Perhaps several firm elastic bands around the entire canoe at the difficult turn of the bilge (though with a spacer between inwales to avoid pinching the inwales together). One could then insert tapered wedges if necessary under the band to hold the moistened planking tight to the form until dry- then fasten?

This project looks marvelous. Even your planking pattern looks authentic!
 
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samb

samb

LOVES Wooden Canoes
Perhaps several firm elastic bands around the entire canoe at the difficult turn of the bilge (though with a spacer between inwales to avoid pinching the inwales together). One could then insert tapered wedges if necessary under the band to hold the moistened planking tight to the form until dry- then fasten?
This project looks marvelous. Even your planking pattern looks authentic!

Patrick, I think this is the way forward although it will greatly increase the time needed to build a model because of drying time. It will also cause a few extra problems to deal with: The basic half planked hull is very delicate so would need some spacers or thwarts fixing to save it from being crushed; it is also very light so would need some way of firmly holding it so as to allow use of both hands in order to get the elastic bands and wedges in position along the whole length of the boat. . . . . definitely worth some thought

Sam
 
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samb

samb

LOVES Wooden Canoes
Today I spent a bit of time fixing the last few planks which didn’t want to stay put. I also started on the carry yoke.


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The hull got sanded - it still has a few edges where the planks meet, but I daren’t sand it further.


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Although quite fiddly, canvassing on this scale takes about an hour. Another bonus is that you don’t catch that pad of flesh on the palm of your hand in the canvas pliers, kneel on dropped tacks or catch your fingers with the hammer.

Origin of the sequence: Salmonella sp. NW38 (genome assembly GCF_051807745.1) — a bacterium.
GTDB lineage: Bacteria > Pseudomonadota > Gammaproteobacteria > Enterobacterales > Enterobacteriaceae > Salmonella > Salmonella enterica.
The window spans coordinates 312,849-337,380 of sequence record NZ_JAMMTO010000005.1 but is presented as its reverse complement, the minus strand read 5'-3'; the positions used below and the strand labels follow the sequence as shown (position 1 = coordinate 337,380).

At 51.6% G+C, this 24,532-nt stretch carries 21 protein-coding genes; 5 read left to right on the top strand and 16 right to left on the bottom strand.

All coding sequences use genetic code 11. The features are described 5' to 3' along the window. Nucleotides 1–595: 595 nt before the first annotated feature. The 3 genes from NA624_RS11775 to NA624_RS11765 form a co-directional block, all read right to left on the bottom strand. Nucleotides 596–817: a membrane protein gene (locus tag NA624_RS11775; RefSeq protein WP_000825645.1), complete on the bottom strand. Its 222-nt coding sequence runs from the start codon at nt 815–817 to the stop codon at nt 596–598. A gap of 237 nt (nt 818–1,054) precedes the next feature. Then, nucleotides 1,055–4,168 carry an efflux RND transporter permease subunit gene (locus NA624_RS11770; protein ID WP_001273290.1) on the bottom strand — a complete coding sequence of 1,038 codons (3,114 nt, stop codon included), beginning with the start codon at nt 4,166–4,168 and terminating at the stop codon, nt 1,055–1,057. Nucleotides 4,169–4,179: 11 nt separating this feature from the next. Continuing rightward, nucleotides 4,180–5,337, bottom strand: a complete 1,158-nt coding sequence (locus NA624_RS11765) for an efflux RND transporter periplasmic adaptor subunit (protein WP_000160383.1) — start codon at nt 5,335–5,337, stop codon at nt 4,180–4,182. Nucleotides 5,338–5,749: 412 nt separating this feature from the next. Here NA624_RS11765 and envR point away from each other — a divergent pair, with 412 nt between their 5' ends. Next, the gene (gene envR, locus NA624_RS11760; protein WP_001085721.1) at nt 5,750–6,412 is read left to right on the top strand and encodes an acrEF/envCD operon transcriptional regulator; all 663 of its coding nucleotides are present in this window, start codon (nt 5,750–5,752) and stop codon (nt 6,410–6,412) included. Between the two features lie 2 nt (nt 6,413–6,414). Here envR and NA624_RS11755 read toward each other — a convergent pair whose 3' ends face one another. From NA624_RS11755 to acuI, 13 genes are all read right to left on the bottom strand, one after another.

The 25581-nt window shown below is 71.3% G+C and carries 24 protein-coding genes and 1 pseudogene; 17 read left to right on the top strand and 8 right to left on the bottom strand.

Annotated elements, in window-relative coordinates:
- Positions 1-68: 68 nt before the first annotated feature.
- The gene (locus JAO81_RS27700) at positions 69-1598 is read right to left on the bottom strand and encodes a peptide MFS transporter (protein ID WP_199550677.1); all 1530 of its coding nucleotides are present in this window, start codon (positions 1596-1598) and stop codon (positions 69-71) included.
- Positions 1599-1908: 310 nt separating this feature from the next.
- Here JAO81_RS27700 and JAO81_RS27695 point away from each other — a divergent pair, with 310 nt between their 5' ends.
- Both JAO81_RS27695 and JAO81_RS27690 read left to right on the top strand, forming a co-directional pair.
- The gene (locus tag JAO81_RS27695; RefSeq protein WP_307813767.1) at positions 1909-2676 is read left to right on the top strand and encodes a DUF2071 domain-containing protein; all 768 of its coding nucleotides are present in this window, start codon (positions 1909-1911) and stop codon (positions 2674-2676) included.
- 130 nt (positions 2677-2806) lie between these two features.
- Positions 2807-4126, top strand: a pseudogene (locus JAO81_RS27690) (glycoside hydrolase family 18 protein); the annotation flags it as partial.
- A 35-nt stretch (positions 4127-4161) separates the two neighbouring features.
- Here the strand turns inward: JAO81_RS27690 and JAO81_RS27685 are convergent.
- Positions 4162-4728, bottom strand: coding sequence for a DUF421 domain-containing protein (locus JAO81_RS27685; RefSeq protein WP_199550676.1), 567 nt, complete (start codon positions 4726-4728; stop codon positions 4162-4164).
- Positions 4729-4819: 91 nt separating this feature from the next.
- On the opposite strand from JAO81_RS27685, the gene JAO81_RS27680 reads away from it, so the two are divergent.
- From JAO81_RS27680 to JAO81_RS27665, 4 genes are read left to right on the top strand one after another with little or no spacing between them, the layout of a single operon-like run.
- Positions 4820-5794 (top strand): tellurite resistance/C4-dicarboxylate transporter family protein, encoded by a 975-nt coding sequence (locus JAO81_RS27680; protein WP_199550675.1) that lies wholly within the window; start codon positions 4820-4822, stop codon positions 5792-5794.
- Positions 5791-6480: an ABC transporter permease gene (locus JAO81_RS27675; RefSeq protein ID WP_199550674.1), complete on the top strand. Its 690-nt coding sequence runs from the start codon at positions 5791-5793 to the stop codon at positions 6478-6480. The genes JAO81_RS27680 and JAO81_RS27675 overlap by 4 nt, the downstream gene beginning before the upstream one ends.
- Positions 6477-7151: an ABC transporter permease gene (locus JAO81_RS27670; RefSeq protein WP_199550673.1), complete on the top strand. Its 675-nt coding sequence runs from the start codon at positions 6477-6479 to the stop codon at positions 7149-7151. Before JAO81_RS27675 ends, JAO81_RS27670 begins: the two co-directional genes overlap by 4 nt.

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I’ve got the first 2 coats of filler on, and machined the rebates in the outwales.


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samb

samb

LOVES Wooden Canoes
Low odour emulsion (I can't smell but Gills nose is super sensitive!) with added light weight filler.Even quicker than Zinser!!
 
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samb

samb

LOVES Wooden Canoes
Getting near the end now. Official covid isolation ends Monday evening, the canoe will be launch ready on Tuesday morning.


Fitted the decks and gunwales - as always more clamps are good.
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Then the seat:


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And thwarts:


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Then out for the first coat of paint
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samb

samb

LOVES Wooden Canoes
Very little progress to be seen today. Just as on a full size version, the last stages are mainly about sanding and waiting for paint and varnish to dry. Maybe todays coat of paint will be the last but we'll have to wait and see.
Sorry, no pictures.
 
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samb

samb

LOVES Wooden Canoes
Final coat of paint needed so the stem bands will have to wait till tomorrow. . . .
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. . . .should take about 5 minutes then launch time.
 
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samb

samb

LOVES Wooden Canoes
As predicted, it took about 5 minutes to fit the stem bands, then it was a matter of loading up the car and driving about 15 minutes to a local river for the launch:


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Then back home to join the fleet.

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Blott

LOVES Wooden Canoes
Very good. Was the launch at Belaugh on the Bure? If so the water looks very high.

Covid free now and suitably recovered?
You really do need to try a Cedar Rib
 
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samb

samb

LOVES Wooden Canoes
Correct ID! It was the perfect height for the new boat, but it had been higher.
Isolation / covid free today so celebrated with a paddle and a take away. I know how to spoil myself.

I'm considering a board and batten as I can see a way to do that. When I have the mould for it, I might be able to see how to do a rib boat. joining the 1:8 ribs with any degree of accuracy sounds tricky to me. I could lend you the mould when I've finished with it?
 

Michael Grace

Lifetime Member
LOVE the first three photos! If we hadn't seen your building process, we easily could have been convinced that the little tyke is actually a full-sized canoe.